The subject line, 20 days until Apple Watch! A special from bitfountain, tells me there’s a special offer inside related to the Apple Watch. Before I open the email I have a good idea of what kind of reward is in store for me.

Action

The key to getting people to take action on your campaigns is making it clear what the action they need to take is, and then making it very easy for them to take it.

Here are a few tips to help you achieve that:

Make sure your emails are responsive

According to our own research, 41% of email campaigns are opened on a mobile device while 28% are opened on a desktop client and 22% in a webmail interface.

In order for people to take action on your campaigns, you need to make it easy for them to do so regardless of what environment they are viewing your email in.

To do this, make sure the email templates you use to send your campaigns are responsive so that they scale up and down for different devices.

As you can see, the template we use to send our email newsletter is responsive, and it’s easy for users to click through to our website regardless of what device they are on.

Use a call to action button in your emails

Earlier this year, we tested using a button in an email campaign (as opposed to just a text link) to see which link style encouraged people to take action.

Here’s the email with the button:

And here’s the email with just the text link:

The result? We got a 28% increase in click-throughs by using a button instead of a text link.

Looking at the emails above, you can see there are a number of things that make buttons perform better:

  • Size – Often a button will be much larger in size than a linked piece of text, catching the reader’s eye.
  • Design – Buttons often have design elements that links don’t, such as shadows, gradients and other effects. This can make them ‘pop’ off the page and stand out to readers.
  • Color – Often buttons will have a different color to the background and text, and this contrast draws the eye and makes the reader notice them more.
  • Whitespace – When a button is set away from other elements in the email, the whitespace around it creates an area free from distraction – leading the reader right to it.

So make sure you include buttons in your campaigns to encourage people to take action on your emails and continue to form a habit of doing so.

Reward

The final step in the cycle is to reward users for responding to the trigger and taking action, as without this reward, there is no benefit for the user and no habit will be formed.

The kind of reward you offer largely depends on the kind of business you’re operating and what subscribers have signed up for. Some examples of great rewards we see include:

Great content

If you have a blog or are using other content marketing techniques to attract visitors, then relevant, high-quality content is a great reward to offer subscribers.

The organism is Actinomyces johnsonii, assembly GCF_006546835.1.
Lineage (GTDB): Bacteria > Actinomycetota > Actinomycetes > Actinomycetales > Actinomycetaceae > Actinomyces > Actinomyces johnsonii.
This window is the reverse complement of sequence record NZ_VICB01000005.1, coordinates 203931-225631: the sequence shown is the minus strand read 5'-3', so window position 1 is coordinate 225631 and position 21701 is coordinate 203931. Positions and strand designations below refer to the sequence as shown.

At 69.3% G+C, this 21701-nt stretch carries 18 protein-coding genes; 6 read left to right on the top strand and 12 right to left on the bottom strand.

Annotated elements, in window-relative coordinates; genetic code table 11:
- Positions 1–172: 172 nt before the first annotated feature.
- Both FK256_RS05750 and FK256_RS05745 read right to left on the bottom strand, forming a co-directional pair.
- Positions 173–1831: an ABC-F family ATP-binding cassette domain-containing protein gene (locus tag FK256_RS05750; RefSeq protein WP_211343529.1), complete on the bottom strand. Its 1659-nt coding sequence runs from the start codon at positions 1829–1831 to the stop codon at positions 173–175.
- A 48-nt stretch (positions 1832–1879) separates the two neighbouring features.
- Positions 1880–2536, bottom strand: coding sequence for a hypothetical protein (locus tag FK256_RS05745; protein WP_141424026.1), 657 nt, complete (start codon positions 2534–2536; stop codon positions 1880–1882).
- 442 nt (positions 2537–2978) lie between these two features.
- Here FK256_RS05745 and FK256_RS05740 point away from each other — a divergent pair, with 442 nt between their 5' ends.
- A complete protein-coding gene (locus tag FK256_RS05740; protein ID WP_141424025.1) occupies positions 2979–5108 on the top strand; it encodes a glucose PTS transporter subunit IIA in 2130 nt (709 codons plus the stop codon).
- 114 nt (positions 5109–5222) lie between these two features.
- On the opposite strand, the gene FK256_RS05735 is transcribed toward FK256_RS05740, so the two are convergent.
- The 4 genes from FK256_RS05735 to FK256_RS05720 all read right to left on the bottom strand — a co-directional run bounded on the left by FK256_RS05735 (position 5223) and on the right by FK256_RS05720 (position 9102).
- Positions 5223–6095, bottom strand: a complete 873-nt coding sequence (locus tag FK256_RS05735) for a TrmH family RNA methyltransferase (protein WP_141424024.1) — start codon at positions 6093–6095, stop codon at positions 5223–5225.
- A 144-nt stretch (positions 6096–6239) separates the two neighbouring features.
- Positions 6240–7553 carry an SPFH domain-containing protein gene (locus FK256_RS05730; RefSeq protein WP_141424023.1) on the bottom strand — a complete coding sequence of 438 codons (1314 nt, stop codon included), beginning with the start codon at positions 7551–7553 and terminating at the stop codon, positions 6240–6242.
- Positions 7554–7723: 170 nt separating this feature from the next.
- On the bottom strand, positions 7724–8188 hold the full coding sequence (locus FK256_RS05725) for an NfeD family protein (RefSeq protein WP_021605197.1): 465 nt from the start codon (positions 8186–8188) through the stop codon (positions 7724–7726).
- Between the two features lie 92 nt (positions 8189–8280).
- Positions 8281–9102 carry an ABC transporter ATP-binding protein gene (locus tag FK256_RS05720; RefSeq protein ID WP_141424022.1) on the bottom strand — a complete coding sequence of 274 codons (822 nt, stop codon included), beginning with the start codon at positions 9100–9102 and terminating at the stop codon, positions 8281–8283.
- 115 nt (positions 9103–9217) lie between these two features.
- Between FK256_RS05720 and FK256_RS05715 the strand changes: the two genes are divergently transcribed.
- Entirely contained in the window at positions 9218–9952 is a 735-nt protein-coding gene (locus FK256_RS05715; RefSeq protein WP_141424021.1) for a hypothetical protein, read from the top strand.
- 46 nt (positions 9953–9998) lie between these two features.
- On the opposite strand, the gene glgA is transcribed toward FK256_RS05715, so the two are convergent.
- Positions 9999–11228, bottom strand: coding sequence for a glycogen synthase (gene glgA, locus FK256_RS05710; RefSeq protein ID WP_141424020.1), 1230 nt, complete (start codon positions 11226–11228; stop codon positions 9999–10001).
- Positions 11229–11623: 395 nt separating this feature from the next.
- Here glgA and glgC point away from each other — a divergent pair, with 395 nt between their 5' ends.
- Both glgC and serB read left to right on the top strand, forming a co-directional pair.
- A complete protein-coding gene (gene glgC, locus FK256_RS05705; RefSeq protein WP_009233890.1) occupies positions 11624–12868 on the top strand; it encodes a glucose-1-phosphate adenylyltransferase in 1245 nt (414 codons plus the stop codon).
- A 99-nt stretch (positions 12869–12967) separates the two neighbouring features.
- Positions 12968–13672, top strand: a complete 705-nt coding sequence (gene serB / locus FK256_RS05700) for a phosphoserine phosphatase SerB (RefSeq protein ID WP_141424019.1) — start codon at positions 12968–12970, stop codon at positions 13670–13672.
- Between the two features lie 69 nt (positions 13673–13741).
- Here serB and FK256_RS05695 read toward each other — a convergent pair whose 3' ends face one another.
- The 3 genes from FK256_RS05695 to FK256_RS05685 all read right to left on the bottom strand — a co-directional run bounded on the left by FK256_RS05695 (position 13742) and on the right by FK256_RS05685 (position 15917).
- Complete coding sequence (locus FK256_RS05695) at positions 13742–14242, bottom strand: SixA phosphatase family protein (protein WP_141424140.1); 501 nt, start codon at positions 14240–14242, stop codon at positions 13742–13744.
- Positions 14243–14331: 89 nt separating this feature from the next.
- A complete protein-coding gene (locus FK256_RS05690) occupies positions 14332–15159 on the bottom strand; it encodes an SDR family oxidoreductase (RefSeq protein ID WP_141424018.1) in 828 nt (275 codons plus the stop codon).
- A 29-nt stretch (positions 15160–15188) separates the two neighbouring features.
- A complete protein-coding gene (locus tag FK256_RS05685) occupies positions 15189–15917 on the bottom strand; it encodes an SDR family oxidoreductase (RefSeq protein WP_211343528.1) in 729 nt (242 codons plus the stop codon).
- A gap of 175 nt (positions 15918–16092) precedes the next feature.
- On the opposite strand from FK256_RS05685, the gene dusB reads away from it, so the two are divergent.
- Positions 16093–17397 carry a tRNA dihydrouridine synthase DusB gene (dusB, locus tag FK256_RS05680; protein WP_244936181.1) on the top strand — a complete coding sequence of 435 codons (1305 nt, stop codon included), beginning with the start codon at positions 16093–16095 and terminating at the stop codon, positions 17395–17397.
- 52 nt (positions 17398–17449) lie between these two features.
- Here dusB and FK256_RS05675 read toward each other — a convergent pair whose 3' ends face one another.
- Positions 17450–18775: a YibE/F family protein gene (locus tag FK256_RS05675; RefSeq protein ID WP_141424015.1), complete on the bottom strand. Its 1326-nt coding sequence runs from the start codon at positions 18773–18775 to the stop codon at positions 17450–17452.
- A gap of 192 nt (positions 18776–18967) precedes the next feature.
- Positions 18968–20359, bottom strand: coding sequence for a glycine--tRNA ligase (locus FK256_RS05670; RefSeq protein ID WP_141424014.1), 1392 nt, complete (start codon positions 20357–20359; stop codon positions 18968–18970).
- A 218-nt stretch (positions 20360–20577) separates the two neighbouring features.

Campaign Monitor customer BuzzFeed is a great example of this.

BuzzFeeds reward their subscribers for taking action on their email by including highly entertaining, shareable content that their subscribers love to read.

This consistent rewarding of subscribers gets them in the habit of opening and clicking their campaigns, and has allowed BuzzFeed to build an engaged subscriber list that drives millions of visits to their website each month.

Discounts and offers

If you sell something online, then offering discounts on items is a great way to reward users for opening and clicking your campaigns.

Group buying site Groupon employs this strategy effectively in their email marketing program. By consistently offering great discounts they’ve got their subscribers in the habit of opening and clicking their campaigns — always hungry for the latest deal.

It’s work well for them too. According to Forbes, Groupon is the fastest growing company ever created and at last count they had over 115 million subscribers who received discounts and offers via email.

 

The key to success with rewards is to make sure you mix them up, as this is what keeps people responding to triggers.

If they were to get the same reward every time it would eventually lose its appeal, but not knowing exactly what they’re going to get each time encourages them to keep taking action.

In conclusion

If you want to grow the amount of clicks, conversions and ROI you get from your email marketing campaigns, it’s important to keep your subscribers engaged with your campaigns for the long-term.

One of the best ways to do this is to get them into the habit of opening and reading your email campaigns, and you can do that by following some of the tips and tricks in this article to ensure they respond to the trigger, take the action and get rewarded for it.

Your turn: Are there certain email campaigns that you always open whilst ignoring the rest? What is it that makes those campaigns get your attention while other’s don’t? Let us know your thoughts in the comments below.

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  • Greg Nathan

    Thanks for the tips. I find gushy, wordy emails without a key benefit or point in each sentence turn me off.